Mountains of Kindnesses

I’m just getting ready to spend a little mom time with the boys this morning when the phone rings. I answered as soon as I see that 603 area code. It’s Dartmouth Hitchcock Hospital.

“Hello?” I try to keep the shake out of my voice. I’m trying to remember what tests we’ve had run for Thing1 recently. But it’s not about any test, at least not any that Thing1 has taken recently.

“Hi, this is Susan,“ I don’t need her to tell me whose office she’s from. We’ve been in contact constantly over the last few weeks. She’s calling to make sure the medication approval went through on the pharmacy end and that we have received and given the first dose. It’s a checkup on the insurance company’s and the pharmacy’s test of following through.

Susan and her colleagues have been warriors for my son for the last month, tirelessly shuttling information back-and-forth between the doctors and the insurance company, re-submitting claims as often as they have to in order for him to get the drug and the dosage he needs. As I talk with her, she talks about strategies they use, and I realize this woman who went to nursing school to learn the intricacies of the human body and how to take care of it does this dozens of times each day for the rest of the pediatric patients that visit their practice.

We talk more. She asks about Thing1’s college plans. She makes a note to make sure the student disability services at his school has documentation for his disorder to make sure that he can stay healthy and on track with his future. She is so casual about the mountain of kindnesses, and I can tell she sees it as just another extension of taking care of her patients.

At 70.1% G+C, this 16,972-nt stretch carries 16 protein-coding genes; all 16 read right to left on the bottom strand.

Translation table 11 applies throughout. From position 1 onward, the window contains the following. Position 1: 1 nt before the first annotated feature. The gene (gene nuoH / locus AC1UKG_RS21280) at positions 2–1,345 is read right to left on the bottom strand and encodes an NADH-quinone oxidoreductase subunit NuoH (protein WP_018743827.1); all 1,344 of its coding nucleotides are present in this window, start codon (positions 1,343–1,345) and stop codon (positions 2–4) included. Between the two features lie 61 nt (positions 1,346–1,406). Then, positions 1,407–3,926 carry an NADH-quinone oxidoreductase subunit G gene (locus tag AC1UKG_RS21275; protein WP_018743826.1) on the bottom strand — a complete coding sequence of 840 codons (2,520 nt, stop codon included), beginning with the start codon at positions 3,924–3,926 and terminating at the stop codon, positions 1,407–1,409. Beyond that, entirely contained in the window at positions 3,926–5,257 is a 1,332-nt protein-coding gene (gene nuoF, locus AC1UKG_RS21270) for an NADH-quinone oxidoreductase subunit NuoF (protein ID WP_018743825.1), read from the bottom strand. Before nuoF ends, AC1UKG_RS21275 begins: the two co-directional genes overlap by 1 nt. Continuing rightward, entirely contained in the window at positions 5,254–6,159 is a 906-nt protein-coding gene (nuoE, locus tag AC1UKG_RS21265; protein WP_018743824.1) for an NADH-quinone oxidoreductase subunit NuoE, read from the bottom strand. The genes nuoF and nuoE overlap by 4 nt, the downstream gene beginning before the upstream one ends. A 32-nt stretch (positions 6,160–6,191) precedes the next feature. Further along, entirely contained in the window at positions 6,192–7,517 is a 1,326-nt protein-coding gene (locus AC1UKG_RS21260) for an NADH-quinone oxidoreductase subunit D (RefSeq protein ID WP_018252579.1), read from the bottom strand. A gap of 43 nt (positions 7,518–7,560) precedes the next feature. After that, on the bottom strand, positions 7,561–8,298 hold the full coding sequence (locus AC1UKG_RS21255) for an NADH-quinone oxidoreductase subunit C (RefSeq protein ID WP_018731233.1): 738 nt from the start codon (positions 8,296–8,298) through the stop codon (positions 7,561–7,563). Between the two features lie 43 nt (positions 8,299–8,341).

It is.

But I’ve come to see the nurses’ devotions to their patients’ financial ability to get the needed treatment, the efforts to keep a life limited disease from being the new normal, as nothing less than heroic.

In with the New and the Old

Snow’s dairy bar in Arlington, VT has been our post-gardening, post-Saturday tee ball game, post-chore ritual since Thing1 took his first at bat. Summer hasn’t truly began until we’ve had our first corndog or Sunday, complete with Wilcox dairy ice cream (the first Vermont ice cream).

Just standing next to it snow, the original owner passed away a couple years ago, and his kids took it over for a summer before selling it to a new owner. When it was for sale, there a few concerns that a new owner would bring a lot changes to a beloved institution.

 Thing1’s girlfriend started working there a few years ago, and he knew she would be working there yesterday when we went out for lunch, probably why he was so happy about the choice. When we got there, we found her and, on the menu, all our old favorites. We also discovered a few new items – more potential favorites – had found their way onto the giant boards and their lists of fried delights and ice cream.

Like Bogie and Claude Rains walking into a cloud shrouded horizon, the merging of old and the new could be the beginning of a beautiful friendship and the end of yet another diet.

Gratuitously Yours

I’d like to say that I’m too an committed an artist to post gratuitous cat pics, but anyone who’s held me back from adopting yet another porch kitty will tell you that statement wouldn’t be authentic.

Gentleman Jim joined me in the mornings when I don’t have to get up too early. He makes an excellent wedge, keeping my foot in place so I can tap on my tablet keyboard.

For a while, when I watched him chasing after Katie-the-wonder-dog, I thought he wanted to be a dog. Then we watched him chasing after his littermate as she worked to single-handedly decimate the mouse population in our yard, and we thought he wanted to be a hunter. But it’s in the mornings when he’s lounging on my feet, demanding Thing1 continue scratching his head, that we realize he knows his true calling is to be served with love and obedience.